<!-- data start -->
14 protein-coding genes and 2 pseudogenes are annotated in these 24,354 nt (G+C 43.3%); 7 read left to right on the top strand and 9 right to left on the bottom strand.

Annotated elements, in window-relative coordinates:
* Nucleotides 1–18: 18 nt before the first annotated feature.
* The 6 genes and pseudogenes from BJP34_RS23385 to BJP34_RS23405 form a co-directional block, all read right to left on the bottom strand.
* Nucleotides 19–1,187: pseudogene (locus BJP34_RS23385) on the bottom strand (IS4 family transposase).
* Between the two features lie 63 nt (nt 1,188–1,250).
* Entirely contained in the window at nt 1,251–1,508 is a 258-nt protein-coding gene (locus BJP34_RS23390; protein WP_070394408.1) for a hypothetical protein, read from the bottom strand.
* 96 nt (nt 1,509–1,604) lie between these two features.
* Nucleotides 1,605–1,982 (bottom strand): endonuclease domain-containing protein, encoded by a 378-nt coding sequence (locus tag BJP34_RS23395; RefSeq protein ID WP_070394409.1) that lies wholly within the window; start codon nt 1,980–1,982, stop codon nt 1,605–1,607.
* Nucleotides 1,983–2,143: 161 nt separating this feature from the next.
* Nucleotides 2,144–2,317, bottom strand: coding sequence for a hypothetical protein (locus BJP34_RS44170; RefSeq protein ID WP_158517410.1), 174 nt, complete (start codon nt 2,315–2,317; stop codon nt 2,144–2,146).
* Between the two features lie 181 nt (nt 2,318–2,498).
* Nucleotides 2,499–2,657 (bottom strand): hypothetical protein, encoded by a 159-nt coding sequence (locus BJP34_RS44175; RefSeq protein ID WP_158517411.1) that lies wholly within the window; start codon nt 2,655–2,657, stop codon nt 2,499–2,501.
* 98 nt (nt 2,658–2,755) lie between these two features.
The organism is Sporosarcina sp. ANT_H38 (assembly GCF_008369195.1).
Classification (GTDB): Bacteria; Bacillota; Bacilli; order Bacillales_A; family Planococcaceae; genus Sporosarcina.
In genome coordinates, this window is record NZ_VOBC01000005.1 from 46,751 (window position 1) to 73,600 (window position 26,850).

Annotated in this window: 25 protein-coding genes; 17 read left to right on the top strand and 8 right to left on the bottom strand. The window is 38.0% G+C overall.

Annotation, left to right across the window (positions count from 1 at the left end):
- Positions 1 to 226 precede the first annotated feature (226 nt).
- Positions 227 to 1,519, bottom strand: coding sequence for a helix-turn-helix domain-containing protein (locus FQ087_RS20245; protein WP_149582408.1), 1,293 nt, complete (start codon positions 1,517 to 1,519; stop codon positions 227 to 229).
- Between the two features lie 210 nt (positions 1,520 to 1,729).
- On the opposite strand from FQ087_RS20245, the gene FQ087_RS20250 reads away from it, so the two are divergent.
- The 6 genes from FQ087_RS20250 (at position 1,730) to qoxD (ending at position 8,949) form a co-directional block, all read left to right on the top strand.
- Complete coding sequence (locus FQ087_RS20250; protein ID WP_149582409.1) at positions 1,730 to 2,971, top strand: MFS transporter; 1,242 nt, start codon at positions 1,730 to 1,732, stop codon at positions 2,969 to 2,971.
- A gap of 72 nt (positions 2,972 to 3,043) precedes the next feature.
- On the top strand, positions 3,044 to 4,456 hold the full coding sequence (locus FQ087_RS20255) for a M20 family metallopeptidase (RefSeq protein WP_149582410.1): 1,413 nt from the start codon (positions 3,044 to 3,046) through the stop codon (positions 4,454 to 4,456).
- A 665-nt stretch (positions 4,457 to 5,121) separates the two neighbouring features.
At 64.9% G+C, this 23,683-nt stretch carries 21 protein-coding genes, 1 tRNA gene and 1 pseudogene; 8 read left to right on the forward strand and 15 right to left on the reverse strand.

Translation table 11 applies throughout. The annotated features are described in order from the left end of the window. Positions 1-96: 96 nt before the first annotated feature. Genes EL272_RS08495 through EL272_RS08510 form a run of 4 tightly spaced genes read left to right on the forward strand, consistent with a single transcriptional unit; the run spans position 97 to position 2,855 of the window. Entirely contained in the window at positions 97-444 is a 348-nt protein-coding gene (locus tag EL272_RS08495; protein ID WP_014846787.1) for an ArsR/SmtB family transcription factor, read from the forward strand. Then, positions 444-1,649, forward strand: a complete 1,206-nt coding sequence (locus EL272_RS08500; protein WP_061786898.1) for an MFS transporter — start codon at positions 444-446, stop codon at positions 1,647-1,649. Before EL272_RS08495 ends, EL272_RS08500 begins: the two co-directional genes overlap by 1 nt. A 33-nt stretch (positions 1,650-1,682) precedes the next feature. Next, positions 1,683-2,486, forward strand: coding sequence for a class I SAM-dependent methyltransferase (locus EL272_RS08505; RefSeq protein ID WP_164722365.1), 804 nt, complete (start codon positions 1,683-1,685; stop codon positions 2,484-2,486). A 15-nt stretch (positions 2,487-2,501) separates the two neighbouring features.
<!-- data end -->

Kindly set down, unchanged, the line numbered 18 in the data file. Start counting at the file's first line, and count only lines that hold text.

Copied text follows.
Annotated in this window: 25 protein-coding genes; 17 read left to right on the top strand and 8 right to left on the bottom strand. The window is 38.0% G+C overall.